Here’s another thing the 2001 Mariners were implausibly good at


The 2001 Seattle Mariners were an interesting team for all sorts of reasons. All-time wins record? Check. Eight players on the AL All-Star team? Check. Bafflingly good defense? Also check. A suspected Super Baseball Elf in frosty-tipped Bret Boone? Check. A confirmed Super Baseball Elf in Ichiro Suzuki? Check.

So, yes, interesting team. But they are so interesting that they’ve been a little over-scrutinized. The checklist above is common knowledge, their achievements repeated so often that by this point they’re sort of … boring? This is one of the best-known baseball teams in recent history, and it’s entirely possible that there’s nothing left to say about them.

Just kidding. This is baseball, after all, the playground of folks interested in utterly pointless esoterica. And today’s pointless esoterica revolves around the performance of a few lesser-known members of that 2001 team. Say hello to, uh, Stan Javier and Ed Sprague. These are definitely real baseball players who definitely existed, sure.

What did Javier, a walk-happy, no-power 37-year-old outfielder in the last season of his long MLB career, and Ed Sprague, a hit-by-pitch maven who somehow once made an All-Star Team*, have in common? Pinch hitting. Along with super-utilityman Mark McLemore and backup catcher Tom Lampkin, they were two of the Mariners’ top four pinch hitters.

*Sprague is actually quite interesting for all sorts of reasons, including his use of both PEDs and a corked bat**, but my favorite thing about him is that he signed as a free agent with the San Diego Padres three times in a ten-month span. That’s some impressive work.

**He had a career slugging percentage of .419, so, uh, good job on the cheating, Ed.

Given that quartet of names, you would not expect that edition of the Mariners to be particularly good at pinch hitting. In fact, you wouldn’t expect baseball teams in general to be good at pinch hitting, since pinch hitters tend to be bench players, who tend to be worse at hitting than starters for obvious reasons, and they also have to go against high-leverage relievers in critical situations. That’s not a recipe for success.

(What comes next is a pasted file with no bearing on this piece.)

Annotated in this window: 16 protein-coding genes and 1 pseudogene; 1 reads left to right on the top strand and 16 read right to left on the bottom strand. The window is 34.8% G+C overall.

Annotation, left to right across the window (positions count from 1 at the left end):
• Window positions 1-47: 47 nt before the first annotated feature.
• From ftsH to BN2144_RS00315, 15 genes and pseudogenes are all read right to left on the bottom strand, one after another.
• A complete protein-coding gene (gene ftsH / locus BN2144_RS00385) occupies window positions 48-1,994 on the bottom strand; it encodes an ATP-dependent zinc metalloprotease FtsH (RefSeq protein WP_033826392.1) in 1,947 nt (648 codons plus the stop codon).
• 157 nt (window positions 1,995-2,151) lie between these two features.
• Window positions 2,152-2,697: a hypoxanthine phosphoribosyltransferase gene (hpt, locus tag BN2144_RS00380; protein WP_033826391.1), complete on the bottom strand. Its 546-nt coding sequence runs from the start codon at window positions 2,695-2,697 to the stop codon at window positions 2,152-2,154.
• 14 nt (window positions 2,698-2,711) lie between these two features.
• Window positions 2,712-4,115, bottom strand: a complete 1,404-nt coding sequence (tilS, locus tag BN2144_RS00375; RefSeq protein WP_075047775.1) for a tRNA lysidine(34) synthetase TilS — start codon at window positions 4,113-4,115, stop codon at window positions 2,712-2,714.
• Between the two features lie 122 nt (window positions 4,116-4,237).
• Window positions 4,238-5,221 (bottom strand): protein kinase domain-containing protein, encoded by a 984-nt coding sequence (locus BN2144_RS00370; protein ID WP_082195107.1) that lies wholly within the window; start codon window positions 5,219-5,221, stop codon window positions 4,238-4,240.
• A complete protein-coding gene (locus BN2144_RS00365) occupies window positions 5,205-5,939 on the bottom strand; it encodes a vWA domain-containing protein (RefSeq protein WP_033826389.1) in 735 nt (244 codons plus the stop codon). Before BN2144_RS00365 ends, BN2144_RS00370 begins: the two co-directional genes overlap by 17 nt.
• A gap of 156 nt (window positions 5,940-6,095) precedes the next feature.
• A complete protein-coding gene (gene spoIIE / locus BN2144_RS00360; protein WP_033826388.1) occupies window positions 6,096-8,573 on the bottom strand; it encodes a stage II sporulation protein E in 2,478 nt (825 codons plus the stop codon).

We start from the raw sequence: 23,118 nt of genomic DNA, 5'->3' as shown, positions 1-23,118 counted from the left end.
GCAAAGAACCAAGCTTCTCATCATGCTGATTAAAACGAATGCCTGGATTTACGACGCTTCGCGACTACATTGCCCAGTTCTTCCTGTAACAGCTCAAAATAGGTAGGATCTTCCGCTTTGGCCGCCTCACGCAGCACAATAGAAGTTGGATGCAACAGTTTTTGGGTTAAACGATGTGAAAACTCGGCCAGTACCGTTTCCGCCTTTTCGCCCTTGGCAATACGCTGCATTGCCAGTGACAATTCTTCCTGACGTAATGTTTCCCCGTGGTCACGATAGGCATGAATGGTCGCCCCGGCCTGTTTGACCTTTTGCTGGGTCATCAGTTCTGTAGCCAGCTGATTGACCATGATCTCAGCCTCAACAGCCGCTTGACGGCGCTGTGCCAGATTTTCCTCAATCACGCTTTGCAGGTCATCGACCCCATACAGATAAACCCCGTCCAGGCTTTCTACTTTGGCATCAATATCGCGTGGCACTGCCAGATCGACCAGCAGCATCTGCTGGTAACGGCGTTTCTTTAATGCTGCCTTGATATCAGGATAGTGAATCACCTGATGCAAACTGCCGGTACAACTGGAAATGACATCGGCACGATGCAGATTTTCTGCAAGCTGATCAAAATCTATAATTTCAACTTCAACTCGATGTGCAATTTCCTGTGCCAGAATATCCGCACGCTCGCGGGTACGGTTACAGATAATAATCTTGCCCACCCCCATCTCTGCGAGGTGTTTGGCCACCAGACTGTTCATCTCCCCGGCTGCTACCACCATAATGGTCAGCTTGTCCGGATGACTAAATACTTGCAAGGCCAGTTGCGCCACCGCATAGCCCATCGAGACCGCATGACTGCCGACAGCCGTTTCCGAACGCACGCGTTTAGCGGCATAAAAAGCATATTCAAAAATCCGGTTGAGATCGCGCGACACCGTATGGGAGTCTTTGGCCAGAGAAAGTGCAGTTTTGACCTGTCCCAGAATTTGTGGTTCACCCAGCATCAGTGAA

Anyway, the 2001 Seattle Mariners pinch-hit 118 times over the course of the season. And over those 118 plate appearances, they hit … .320/.402/.560 with 15 extra-base hits and 25 runs batted in. This is ludicrous. For reference, over the course of Mike Trout’s career (at time of writing, obviously), he’s hit .305/.418/.583. That’s a little better than our 2001 pinch-hitters, but it’s not exactly in a different stratosphere.

In other words, pinch hitting turned the 2001 Mariners’ bench players into something approximating Mike Trout? This is not a normal thing to have happen. In fact, in the whole history of the American League, there have only been a handful of teams (I limited this to 50+ pinch-hitting appearances, because hey, whatever, round numbers) to ever do better while pinch-hitting:

  • 2019 Boston Red Sox: .330/.430/.590
  • 2000 Texas Rangers: .340/.433/.573
  • 2009 Minnesota Twins: .303/.446/.530

Then it’s the ‘01 Mariners. What do these teams have in common bar pinch hitting? Nothing, as far as I can tell. The Red Sox didn’t make the playoffs. The ‘00 Rangers were terrible. Pinch-hitting performance happens on such small sample sizes that stuff just sort of happens without rhyme or reason. Sometimes you get very lucky, most of the time you don’t.

Mostly I think it’s funny that a team like the 2001 Mariners, with almost literally everything already going for them, also got historically lucky with their pinch-hitting. Sure, why not?



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